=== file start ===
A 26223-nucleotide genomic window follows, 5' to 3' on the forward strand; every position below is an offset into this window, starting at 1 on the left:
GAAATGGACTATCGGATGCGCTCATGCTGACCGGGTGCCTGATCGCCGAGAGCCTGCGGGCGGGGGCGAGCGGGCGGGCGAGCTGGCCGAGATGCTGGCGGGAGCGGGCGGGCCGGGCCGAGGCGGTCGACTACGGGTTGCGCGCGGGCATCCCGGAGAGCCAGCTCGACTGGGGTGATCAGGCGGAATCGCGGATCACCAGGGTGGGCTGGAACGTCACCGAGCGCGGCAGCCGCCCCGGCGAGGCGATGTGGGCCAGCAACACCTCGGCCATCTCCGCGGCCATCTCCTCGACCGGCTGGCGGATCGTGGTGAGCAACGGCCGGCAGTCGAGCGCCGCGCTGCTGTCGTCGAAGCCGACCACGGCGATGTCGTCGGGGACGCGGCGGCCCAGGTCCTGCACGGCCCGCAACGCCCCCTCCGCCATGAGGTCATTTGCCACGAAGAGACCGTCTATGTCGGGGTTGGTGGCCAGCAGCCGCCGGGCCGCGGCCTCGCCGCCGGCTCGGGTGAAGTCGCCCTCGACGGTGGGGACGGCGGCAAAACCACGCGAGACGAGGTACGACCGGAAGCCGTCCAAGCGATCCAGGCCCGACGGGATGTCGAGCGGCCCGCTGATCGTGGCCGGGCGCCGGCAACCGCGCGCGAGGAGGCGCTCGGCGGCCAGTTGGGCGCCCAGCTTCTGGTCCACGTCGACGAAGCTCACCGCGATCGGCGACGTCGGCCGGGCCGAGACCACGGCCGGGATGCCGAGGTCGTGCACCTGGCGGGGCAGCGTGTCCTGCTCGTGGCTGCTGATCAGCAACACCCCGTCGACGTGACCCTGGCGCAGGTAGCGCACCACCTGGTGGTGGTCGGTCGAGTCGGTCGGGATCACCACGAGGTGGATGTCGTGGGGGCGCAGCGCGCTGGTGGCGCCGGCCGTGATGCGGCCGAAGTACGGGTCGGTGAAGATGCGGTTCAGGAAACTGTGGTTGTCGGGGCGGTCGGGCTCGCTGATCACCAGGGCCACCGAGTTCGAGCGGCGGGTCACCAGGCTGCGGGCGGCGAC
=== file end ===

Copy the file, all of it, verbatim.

A 26223-nucleotide genomic window follows, 5' to 3' on the forward strand; every position below is an offset into this window, starting at 1 on the left:
GAAATGGACTATCGGATGCGCTCATGCTGACCGGGTGCCTGATCGCCGAGAGCCTGCGGGCGGGGGCGAGCGGGCGGGCGAGCTGGCCGAGATGCTGGCGGGAGCGGGCGGGCCGGGCCGAGGCGGTCGACTACGGGTTGCGCGCGGGCATCCCGGAGAGCCAGCTCGACTGGGGTGATCAGGCGGAATCGCGGATCACCAGGGTGGGCTGGAACGTCACCGAGCGCGGCAGCCGCCCCGGCGAGGCGATGTGGGCCAGCAACACCTCGGCCATCTCCGCGGCCATCTCCTCGACCGGCTGGCGGATCGTGGTGAGCAACGGCCGGCAGTCGAGCGCCGCGCTGCTGTCGTCGAAGCCGACCACGGCGATGTCGTCGGGGACGCGGCGGCCCAGGTCCTGCACGGCCCGCAACGCCCCCTCCGCCATGAGGTCATTTGCCACGAAGAGACCGTCTATGTCGGGGTTGGTGGCCAGCAGCCGCCGGGCCGCGGCCTCGCCGCCGGCTCGGGTGAAGTCGCCCTCGACGGTGGGGACGGCGGCAAAACCACGCGAGACGAGGTACGACCGGAAGCCGTCCAAGCGATCCAGGCCCGACGGGATGTCGAGCGGCCCGCTGATCGTGGCCGGGCGCCGGCAACCGCGCGCGAGGAGGCGCTCGGCGGCCAGTTGGGCGCCCAGCTTCTGGTCCACGTCGACGAAGCTCACCGCGATCGGCGACGTCGGCCGGGCCGAGACCACGGCCGGGATGCCGAGGTCGTGCACCTGGCGGGGCAGCGTGTCCTGCTCGTGGCTGCTGATCAGCAACACCCCGTCGACGTGACCCTGGCGCAGGTAGCGCACCACCTGGTGGTGGTCGGTCGAGTCGGTCGGGATCACCACGAGGTGGATGTCGTGGGGGCGCAGCGCGCTGGTGGCGCCGGCCGTGATGCGGCCGAAGTACGGGTCGGTGAAGATGCGGTTCAGGAAACTGTGGTTGTCGGGGCGGTCGGGCTCGCTGATCACCAGGGCCACCGAGTTCGAGCGGCGGGTCACCAGGCTGCGGGCGGCGAC